Companies such as EMM can help compost your manure on-site, eliminating the need for purchasing costly equipment required to turn larger piles. There are other companies that will remove manure from your farm or allow you to haul it to their off-site facility. They usually have strict rules prohibiting certain beddings (places that accept straw won't mix in shavings) and foreign debris. Be sure to check with the company before hauling to their site.
"Another alternative to hiring an outside contractor to compost at your site is to hire a professional consultant to help you set up your compost operation and provide training, so that you can operate it independently," suggests Doesken. Several consultants (such as O2composting in Snohomish, Wash.) specialize in designing compost facilities for equine farms.
The Finished Product
Composting the manure is only the first step. You need to think about how you will use the finished product. Will you use it yourself or sell it to neighbors?
Compost should be applied to plants and soils needing nutrients. It can be used as mulch around trees or fertilizer in gardens.
"Manure compost can be applied in one-half inch to one inch thickness around plants and on gardens and applied at 24 to 57 tons per acre. Unlike horse manure, compost also makes ideal topdressing for pastures," Doesken says. "It releases nutrients slowly, which eliminates the danger of digestive problems in horses grazing on pasture that has taken up excess nutrients from a quick-release chemical fertilizer. The addition of compost over time can increase the infiltration rate of water and increase the soil's water holding capacity, which will enhance pasture growth."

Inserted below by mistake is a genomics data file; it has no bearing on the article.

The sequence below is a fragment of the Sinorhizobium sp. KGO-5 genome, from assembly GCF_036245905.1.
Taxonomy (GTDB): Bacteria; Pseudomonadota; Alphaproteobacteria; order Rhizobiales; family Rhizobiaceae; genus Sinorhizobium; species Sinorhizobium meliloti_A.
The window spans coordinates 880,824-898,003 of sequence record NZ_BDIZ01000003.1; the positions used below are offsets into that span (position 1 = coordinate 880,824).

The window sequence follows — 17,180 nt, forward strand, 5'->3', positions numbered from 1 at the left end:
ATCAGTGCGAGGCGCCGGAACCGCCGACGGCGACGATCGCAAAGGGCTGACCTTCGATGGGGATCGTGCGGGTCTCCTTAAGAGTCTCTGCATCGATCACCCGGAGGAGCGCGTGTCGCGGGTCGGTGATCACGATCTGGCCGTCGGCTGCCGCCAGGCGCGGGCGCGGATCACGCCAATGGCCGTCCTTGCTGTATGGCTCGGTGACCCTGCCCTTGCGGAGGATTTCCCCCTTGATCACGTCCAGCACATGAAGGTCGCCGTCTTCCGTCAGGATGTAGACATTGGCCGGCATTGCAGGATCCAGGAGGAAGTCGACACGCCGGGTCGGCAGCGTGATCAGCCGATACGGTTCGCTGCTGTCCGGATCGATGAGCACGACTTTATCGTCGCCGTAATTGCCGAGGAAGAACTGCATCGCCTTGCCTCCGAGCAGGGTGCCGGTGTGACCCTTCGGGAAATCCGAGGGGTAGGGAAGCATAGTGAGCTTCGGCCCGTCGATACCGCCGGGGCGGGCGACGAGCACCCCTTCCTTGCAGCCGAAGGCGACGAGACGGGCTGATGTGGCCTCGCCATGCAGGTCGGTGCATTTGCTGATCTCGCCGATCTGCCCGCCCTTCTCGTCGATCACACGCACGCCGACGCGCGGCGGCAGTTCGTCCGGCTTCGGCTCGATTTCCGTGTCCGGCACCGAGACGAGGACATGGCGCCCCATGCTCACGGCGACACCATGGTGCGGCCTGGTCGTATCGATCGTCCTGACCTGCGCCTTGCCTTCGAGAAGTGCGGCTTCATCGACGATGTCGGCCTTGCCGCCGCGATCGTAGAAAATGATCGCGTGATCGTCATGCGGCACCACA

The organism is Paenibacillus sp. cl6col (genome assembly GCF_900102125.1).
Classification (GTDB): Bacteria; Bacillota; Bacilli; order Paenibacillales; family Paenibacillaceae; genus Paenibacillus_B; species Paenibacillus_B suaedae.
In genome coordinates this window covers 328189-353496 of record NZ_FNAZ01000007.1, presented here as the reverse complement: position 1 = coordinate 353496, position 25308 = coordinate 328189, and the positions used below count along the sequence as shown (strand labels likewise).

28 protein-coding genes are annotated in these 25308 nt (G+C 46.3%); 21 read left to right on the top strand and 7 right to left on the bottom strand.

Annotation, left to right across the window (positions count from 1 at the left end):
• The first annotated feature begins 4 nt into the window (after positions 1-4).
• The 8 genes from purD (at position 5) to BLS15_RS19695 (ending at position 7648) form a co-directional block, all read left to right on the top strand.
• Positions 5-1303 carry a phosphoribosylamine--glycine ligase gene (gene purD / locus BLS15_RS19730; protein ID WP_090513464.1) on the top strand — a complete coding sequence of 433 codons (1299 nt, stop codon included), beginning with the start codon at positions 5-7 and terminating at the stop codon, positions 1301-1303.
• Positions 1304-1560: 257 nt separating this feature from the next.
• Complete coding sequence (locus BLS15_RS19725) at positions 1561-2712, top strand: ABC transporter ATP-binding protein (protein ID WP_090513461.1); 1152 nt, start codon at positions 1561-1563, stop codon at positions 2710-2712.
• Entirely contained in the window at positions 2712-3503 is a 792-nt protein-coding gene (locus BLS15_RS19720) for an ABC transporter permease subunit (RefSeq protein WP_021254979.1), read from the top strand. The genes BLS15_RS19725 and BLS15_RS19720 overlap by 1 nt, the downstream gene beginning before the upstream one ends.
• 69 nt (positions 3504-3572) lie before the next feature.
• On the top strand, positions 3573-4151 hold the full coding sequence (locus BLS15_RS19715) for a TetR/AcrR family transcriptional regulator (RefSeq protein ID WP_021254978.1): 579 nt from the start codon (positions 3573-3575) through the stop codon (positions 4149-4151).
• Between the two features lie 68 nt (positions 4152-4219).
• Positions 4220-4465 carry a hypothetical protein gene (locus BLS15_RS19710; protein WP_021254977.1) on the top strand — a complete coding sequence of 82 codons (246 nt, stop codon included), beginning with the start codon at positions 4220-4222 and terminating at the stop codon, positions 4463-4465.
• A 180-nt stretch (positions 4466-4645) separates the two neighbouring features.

Disposing of manure and its attendant bedding should be done in an environmentally friendly manner to maintain your standing with your neighbors and improve your yard, garden, and pasture. Seek advice from local cooperative extension agents, professional compost consultants, or composting companies on the best, most economical way to turn your muck into something more pleasant. For more information on composting, visit CSU's web site at http://cwmi.css.cornell.edu/composting.html.
About the Author
Chad Mendell is the former Managing Editor for TheHorse.com .